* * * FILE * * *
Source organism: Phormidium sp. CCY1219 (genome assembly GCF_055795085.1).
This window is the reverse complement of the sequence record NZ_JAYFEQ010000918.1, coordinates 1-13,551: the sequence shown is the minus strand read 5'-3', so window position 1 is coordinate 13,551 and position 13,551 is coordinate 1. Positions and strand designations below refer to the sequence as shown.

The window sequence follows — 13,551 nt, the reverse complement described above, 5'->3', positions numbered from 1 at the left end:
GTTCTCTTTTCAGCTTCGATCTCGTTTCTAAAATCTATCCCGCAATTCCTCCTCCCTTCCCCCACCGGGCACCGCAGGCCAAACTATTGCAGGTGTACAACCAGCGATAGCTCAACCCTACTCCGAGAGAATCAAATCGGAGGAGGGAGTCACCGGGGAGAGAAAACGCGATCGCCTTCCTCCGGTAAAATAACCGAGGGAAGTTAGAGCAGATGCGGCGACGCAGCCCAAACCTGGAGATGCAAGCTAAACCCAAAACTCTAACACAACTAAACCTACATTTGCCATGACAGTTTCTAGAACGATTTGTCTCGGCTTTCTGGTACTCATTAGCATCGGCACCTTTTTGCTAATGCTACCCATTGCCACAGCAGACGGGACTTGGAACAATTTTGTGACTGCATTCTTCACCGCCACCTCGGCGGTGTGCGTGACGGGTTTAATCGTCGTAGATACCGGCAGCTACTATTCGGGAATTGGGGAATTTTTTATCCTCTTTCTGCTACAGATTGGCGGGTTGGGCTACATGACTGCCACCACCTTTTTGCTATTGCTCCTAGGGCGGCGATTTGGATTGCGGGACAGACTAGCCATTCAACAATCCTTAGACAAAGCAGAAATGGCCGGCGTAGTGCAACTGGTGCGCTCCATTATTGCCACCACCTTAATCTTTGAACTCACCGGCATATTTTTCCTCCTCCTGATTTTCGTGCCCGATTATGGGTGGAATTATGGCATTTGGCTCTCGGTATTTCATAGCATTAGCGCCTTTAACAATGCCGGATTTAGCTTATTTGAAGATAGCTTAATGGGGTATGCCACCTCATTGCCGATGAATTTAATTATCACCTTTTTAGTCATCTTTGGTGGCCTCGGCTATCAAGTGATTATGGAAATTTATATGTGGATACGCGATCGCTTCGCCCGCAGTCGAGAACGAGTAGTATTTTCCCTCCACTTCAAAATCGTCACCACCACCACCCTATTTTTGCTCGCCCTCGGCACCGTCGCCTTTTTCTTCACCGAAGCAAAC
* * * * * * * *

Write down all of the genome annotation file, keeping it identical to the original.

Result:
Source organism: Phormidium sp. CCY1219 (genome assembly GCF_055795085.1).
This window is the reverse complement of the sequence record NZ_JAYFEQ010000918.1, coordinates 1-13,551: the sequence shown is the minus strand read 5'-3', so window position 1 is coordinate 13,551 and position 13,551 is coordinate 1. Positions and strand designations below refer to the sequence as shown.

The window sequence follows — 13,551 nt, the reverse complement described above, 5'->3', positions numbered from 1 at the left end:
GTTCTCTTTTCAGCTTCGATCTCGTTTCTAAAATCTATCCCGCAATTCCTCCTCCCTTCCCCCACCGGGCACCGCAGGCCAAACTATTGCAGGTGTACAACCAGCGATAGCTCAACCCTACTCCGAGAGAATCAAATCGGAGGAGGGAGTCACCGGGGAGAGAAAACGCGATCGCCTTCCTCCGGTAAAATAACCGAGGGAAGTTAGAGCAGATGCGGCGACGCAGCCCAAACCTGGAGATGCAAGCTAAACCCAAAACTCTAACACAACTAAACCTACATTTGCCATGACAGTTTCTAGAACGATTTGTCTCGGCTTTCTGGTACTCATTAGCATCGGCACCTTTTTGCTAATGCTACCCATTGCCACAGCAGACGGGACTTGGAACAATTTTGTGACTGCATTCTTCACCGCCACCTCGGCGGTGTGCGTGACGGGTTTAATCGTCGTAGATACCGGCAGCTACTATTCGGGAATTGGGGAATTTTTTATCCTCTTTCTGCTACAGATTGGCGGGTTGGGCTACATGACTGCCACCACCTTTTTGCTATTGCTCCTAGGGCGGCGATTTGGATTGCGGGACAGACTAGCCATTCAACAATCCTTAGACAAAGCAGAAATGGCCGGCGTAGTGCAACTGGTGCGCTCCATTATTGCCACCACCTTAATCTTTGAACTCACCGGCATATTTTTCCTCCTCCTGATTTTCGTGCCCGATTATGGGTGGAATTATGGCATTTGGCTCTCGGTATTTCATAGCATTAGCGCCTTTAACAATGCCGGATTTAGCTTATTTGAAGATAGCTTAATGGGGTATGCCACCTCATTGCCGATGAATTTAATTATCACCTTTTTAGTCATCTTTGGTGGCCTCGGCTATCAAGTGATTATGGAAATTTATATGTGGATACGCGATCGCTTCGCCCGCAGTCGAGAACGAGTAGTATTTTCCCTCCACTTCAAAATCGTCACCACCACCACCCTATTTTTGCTCGCCCTCGGCACCGTCGCCTTTTTCTTCACCGAAGCAAAC